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Candidate Q&A: Bob Untiedt

Bob Untiedt

EDITOR’S NOTE: This is part five of a five-part question-and-answer series on the Marshalltown School Board candidates.

Part five is dedicated to candidate Bob Untiedt, the director of the Orpheum Theater.

Originally from Davenport and Durant, Untiedt obtained a bachelor of arts degree in sociology and business from Coe College in Cedar Rapids and completed a graduate-level certificate program in non-profit fundraising from the University of San Francisco.

The other candidates running for four seats on the school board are incumbent Nicholas “Niko”

Q: The Marshalltown Community School District currently has more than 550 students that have chosen to open-enroll out of the district and attend area schools. What do you think are the main reasons for students leaving the district? What do you propose to change that trend?

Untiedt: I’m a strong believer in a method of strategic planning called “Appreciative Inquiry.” In it, organizations emphasize the elements of belonging to the group based on the actual experiences of people. If we promoted the opportunities which the school district has over other smaller districts that might make a difference. We should continue the work of marketing good people, programmatic advantages and the diversity of the district as strengths.

Q: Besides open-enrollment, what do you consider to be the top three goals you would like to see the school district accomplish?

Untiedt: Priorities for the school board should include things like ensuring our graduation rates remain strong at 88 percent; that achievement gaps are recognized; and that we are prudent, but opportunistic in investing in people.

Q: How will you exercise fiduciary responsibility and oversight?

Untiedt: Reading financial forms, asking questions and ensuring the district has good people in the right places is the main answer. I know people were fired, the auditing company was dismissed, the district asked the state to do an audit and that bad things happen to good districts. While it’s a good idea for board members to take an interest in financial matters, it doesn’t mean that the average school board member should get into the weeds of accounting and the daily work of the financial department. There are at least a dozen nonprofit execs who will say that I ask a lot of questions about accounting. I want more than monthly reports. I want to see trends and understand how organizations deal with long-term spending.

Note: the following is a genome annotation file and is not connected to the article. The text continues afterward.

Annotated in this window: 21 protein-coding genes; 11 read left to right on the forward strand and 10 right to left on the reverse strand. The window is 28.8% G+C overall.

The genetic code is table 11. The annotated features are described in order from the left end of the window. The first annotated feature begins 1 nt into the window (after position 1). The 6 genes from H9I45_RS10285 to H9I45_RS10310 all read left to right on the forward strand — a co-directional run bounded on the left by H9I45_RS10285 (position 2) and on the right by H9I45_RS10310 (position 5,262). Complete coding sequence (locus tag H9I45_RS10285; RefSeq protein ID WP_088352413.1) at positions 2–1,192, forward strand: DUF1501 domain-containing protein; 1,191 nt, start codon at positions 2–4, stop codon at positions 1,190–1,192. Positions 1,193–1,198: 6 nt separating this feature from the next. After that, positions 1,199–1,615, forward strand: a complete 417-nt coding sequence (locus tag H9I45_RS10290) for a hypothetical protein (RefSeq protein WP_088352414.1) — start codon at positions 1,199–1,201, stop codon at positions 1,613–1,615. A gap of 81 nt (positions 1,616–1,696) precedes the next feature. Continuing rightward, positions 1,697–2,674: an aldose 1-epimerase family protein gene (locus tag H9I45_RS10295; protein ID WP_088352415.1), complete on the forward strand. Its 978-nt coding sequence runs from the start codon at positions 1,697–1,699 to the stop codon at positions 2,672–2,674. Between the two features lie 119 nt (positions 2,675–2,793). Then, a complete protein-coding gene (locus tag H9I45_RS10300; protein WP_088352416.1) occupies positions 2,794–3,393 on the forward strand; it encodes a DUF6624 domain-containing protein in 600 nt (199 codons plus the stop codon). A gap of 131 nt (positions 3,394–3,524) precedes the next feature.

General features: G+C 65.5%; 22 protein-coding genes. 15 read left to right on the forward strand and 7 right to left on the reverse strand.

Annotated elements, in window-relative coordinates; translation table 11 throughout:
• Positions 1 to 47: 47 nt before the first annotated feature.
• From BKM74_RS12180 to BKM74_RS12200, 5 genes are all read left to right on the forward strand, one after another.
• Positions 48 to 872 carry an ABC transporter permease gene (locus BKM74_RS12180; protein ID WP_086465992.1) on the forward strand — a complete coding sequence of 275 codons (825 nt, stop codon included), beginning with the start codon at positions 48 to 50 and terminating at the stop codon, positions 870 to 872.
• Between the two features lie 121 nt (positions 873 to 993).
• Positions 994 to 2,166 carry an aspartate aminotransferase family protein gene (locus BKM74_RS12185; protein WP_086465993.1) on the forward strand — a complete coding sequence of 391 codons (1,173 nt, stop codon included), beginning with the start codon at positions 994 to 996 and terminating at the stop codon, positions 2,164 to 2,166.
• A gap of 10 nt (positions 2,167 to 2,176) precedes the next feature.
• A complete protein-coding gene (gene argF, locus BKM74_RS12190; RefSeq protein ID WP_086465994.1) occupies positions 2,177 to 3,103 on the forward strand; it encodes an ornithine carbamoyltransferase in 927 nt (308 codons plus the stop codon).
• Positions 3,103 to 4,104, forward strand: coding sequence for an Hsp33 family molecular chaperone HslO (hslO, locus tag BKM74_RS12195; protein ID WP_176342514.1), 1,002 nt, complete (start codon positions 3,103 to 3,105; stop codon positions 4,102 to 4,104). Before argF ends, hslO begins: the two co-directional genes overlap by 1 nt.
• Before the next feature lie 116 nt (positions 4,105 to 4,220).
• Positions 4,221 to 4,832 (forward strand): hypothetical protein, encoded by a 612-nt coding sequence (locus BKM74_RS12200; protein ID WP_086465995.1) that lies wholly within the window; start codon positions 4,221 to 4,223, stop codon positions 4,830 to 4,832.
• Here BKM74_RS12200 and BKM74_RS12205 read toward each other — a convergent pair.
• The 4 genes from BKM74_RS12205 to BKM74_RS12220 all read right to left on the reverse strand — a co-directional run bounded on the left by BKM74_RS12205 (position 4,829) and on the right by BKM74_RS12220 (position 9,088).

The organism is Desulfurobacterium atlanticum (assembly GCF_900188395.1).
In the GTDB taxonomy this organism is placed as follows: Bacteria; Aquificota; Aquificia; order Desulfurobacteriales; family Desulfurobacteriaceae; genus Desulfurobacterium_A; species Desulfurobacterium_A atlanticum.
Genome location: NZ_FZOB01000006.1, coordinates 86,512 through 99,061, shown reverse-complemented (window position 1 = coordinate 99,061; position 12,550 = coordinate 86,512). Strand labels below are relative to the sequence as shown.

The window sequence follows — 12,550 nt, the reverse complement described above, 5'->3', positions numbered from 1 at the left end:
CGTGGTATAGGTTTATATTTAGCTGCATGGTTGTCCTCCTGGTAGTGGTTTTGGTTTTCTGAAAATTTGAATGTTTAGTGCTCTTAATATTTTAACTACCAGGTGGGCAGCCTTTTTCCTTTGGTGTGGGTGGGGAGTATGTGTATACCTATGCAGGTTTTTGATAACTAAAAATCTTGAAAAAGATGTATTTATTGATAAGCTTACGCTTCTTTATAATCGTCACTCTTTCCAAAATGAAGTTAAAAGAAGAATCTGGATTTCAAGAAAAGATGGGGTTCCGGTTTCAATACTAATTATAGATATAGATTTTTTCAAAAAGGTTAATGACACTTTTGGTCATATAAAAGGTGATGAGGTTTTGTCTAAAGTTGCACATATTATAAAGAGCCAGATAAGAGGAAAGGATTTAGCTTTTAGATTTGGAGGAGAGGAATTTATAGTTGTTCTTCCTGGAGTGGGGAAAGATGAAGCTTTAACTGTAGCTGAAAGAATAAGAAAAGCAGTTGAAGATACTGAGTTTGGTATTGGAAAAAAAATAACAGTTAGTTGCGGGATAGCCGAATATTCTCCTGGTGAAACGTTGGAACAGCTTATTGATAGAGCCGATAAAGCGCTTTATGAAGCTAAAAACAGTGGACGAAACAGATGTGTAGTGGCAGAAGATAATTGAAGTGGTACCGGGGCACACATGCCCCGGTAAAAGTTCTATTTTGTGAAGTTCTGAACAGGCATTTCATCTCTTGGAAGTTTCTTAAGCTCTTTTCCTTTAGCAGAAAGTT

Q: Since the school budget is millions of dollars, what is your background in financial concerns or how will you gain understanding of this major component?

Untiedt: There is an ongoing training program for board members to understand the nuances of public education financing. I have served on two boards with multi-million dollar budgets and know how accounting from various sources have limits on them. I have a BA in business from Coe College with some classes in accounting from UNI. I have enough knowledge to ask informed questions and know I’ll learn quickly to be conversant on financial topics for the school district.

Q: Have you visited any school facilities? Explain.

Untiedt: I have visited every elementary school, Miller Middle School and the high school. I’ve done so to engage principals around free movies for their schools; talk about a March 2020 concert by a nationally known artist who will do a workshop for the 700 plus students of Miller; and met with the high school principal to see if we could engage students through the Orpheum Theater.

Q: What course of action should the school district take to install air conditioning in to the high school? How soon should that process begin?

Untiedt: I understand it’s an issue for students but I also know that the Facilities Committee of the school board has been looking at priorities for years. There are limits to revenues and this has only affected six class hours this year to date. I have significant doubt that it should be the highest priority, and the $14.5 million price tag means that it can’t happen tomorrow. Passing the Secure an Advance Vision for Education revenue initiative here this fall is a critical part of moving this project forward. There will also have to be discussions of whether we need a bond measure for this. I do take this need seriously but it’s got to be the right project among many others.